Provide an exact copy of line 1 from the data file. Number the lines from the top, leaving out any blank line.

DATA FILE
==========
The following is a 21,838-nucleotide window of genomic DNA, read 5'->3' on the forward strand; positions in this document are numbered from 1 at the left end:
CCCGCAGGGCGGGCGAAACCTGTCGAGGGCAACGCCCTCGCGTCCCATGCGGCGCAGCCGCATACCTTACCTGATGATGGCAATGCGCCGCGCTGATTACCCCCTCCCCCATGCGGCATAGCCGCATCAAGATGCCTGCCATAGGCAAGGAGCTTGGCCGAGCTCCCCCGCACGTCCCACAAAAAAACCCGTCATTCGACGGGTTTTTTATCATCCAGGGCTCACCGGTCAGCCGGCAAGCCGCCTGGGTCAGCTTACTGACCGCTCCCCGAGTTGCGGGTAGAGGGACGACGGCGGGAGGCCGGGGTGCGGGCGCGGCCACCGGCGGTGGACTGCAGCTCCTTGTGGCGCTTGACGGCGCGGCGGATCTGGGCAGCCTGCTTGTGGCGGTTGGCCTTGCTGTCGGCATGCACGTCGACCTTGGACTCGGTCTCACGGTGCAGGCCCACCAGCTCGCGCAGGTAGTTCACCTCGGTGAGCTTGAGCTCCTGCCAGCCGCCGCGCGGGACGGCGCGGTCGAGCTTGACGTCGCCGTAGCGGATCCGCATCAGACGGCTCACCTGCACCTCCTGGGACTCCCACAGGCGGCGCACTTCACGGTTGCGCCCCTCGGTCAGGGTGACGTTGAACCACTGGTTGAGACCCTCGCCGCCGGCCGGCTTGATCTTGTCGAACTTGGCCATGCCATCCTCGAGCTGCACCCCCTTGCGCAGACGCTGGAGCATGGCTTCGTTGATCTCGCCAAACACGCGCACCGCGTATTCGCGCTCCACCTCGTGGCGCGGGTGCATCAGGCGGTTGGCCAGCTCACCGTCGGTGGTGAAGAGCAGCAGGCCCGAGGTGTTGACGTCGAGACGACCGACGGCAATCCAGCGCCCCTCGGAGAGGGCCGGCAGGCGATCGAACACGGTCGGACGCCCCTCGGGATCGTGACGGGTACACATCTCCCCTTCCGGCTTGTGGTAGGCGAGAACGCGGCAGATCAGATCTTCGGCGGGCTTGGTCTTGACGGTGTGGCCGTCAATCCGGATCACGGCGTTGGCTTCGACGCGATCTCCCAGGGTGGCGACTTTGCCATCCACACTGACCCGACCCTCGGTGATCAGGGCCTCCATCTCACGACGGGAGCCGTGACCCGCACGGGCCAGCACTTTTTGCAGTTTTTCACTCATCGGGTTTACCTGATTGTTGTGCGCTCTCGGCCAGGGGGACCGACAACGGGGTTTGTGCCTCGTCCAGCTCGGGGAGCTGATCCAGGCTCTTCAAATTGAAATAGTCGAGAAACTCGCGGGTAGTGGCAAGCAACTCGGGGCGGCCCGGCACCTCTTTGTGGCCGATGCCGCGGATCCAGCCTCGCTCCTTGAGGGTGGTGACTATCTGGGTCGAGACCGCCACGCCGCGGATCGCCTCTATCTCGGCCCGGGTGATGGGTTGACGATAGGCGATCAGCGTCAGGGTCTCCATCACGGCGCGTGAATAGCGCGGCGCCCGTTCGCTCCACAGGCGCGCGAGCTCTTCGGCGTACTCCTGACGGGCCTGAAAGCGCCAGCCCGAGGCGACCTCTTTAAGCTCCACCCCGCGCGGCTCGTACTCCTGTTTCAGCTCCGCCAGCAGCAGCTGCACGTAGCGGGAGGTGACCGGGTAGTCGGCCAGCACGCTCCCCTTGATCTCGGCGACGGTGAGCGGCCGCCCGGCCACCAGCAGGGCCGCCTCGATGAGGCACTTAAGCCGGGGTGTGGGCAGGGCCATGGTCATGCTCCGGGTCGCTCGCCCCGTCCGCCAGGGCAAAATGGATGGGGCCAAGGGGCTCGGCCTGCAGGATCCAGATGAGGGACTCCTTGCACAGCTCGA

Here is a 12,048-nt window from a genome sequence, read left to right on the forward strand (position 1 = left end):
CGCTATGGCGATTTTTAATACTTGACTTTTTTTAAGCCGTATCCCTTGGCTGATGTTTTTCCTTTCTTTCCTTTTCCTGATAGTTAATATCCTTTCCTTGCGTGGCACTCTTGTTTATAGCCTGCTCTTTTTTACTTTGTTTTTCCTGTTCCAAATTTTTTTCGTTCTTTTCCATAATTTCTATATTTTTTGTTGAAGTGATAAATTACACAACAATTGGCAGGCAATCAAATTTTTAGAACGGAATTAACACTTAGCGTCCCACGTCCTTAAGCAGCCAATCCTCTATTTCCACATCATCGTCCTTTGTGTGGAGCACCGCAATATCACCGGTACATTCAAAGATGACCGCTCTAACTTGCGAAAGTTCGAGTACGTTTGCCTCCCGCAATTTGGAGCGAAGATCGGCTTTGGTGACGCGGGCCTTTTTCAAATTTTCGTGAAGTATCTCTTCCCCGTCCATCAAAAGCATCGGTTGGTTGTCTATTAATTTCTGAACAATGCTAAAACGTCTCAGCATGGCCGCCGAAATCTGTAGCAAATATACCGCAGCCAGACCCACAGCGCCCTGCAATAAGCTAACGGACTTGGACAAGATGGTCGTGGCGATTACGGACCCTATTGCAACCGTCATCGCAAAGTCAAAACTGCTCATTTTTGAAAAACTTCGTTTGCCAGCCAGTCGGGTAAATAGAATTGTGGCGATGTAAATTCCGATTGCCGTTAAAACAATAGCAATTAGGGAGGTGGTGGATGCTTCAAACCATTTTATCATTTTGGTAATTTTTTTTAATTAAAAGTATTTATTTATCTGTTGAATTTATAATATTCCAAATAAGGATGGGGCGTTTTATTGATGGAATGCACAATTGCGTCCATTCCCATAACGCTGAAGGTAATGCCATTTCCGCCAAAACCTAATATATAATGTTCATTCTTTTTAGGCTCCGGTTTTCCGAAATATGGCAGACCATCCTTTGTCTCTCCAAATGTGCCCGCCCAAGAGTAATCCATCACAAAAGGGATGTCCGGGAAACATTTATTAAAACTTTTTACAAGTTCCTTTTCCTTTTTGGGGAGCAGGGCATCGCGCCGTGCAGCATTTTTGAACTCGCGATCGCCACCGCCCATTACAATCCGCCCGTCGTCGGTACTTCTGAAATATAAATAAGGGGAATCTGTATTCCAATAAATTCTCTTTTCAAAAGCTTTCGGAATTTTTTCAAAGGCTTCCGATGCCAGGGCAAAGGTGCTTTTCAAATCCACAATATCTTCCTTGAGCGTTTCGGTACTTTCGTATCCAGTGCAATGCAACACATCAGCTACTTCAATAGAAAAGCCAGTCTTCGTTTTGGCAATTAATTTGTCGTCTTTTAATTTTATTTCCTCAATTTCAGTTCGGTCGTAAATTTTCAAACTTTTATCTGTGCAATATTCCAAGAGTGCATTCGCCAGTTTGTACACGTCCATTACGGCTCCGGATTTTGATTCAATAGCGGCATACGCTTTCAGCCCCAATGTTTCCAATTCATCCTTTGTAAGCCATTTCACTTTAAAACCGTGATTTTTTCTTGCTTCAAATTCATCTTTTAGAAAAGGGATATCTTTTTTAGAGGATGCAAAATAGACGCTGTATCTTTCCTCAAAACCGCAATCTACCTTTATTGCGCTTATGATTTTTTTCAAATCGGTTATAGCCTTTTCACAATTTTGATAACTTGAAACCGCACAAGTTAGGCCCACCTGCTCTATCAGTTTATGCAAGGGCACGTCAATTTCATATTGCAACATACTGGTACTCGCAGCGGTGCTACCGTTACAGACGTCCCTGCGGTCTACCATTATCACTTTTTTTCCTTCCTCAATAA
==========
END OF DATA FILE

The following is a 21,838-nucleotide window of genomic DNA, read 5'->3' on the forward strand; positions in this document are numbered from 1 at the left end: